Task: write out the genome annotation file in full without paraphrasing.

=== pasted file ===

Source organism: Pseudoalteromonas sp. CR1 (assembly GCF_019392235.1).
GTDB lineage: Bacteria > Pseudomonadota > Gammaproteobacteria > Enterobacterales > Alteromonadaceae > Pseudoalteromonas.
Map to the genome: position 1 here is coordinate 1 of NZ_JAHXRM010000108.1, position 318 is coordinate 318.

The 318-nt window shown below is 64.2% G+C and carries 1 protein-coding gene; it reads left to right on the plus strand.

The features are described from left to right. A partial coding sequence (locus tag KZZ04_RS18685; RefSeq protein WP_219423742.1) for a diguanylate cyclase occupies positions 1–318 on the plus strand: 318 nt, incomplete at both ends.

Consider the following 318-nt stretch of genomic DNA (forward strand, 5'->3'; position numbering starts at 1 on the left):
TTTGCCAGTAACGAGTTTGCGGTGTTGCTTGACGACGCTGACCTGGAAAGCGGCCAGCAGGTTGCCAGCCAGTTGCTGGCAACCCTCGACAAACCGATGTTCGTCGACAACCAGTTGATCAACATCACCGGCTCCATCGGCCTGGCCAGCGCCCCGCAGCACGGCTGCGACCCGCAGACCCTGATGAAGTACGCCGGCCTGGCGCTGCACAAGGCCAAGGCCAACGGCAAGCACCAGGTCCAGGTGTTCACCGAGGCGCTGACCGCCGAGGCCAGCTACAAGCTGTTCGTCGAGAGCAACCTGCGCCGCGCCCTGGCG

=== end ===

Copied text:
Source organism: Pseudoalteromonas sp. CR1 (assembly GCF_019392235.1).
GTDB lineage: Bacteria > Pseudomonadota > Gammaproteobacteria > Enterobacterales > Alteromonadaceae > Pseudoalteromonas.
Map to the genome: position 1 here is coordinate 1 of NZ_JAHXRM010000108.1, position 318 is coordinate 318.

The 318-nt window shown below is 64.2% G+C and carries 1 protein-coding gene; it reads left to right on the plus strand.

The features are described from left to right. A partial coding sequence (locus tag KZZ04_RS18685; RefSeq protein WP_219423742.1) for a diguanylate cyclase occupies positions 1–318 on the plus strand: 318 nt, incomplete at both ends.

Consider the following 318-nt stretch of genomic DNA (forward strand, 5'->3'; position numbering starts at 1 on the left):
TTTGCCAGTAACGAGTTTGCGGTGTTGCTTGACGACGCTGACCTGGAAAGCGGCCAGCAGGTTGCCAGCCAGTTGCTGGCAACCCTCGACAAACCGATGTTCGTCGACAACCAGTTGATCAACATCACCGGCTCCATCGGCCTGGCCAGCGCCCCGCAGCACGGCTGCGACCCGCAGACCCTGATGAAGTACGCCGGCCTGGCGCTGCACAAGGCCAAGGCCAACGGCAAGCACCAGGTCCAGGTGTTCACCGAGGCGCTGACCGCCGAGGCCAGCTACAAGCTGTTCGTCGAGAGCAACCTGCGCCGCGCCCTGGCG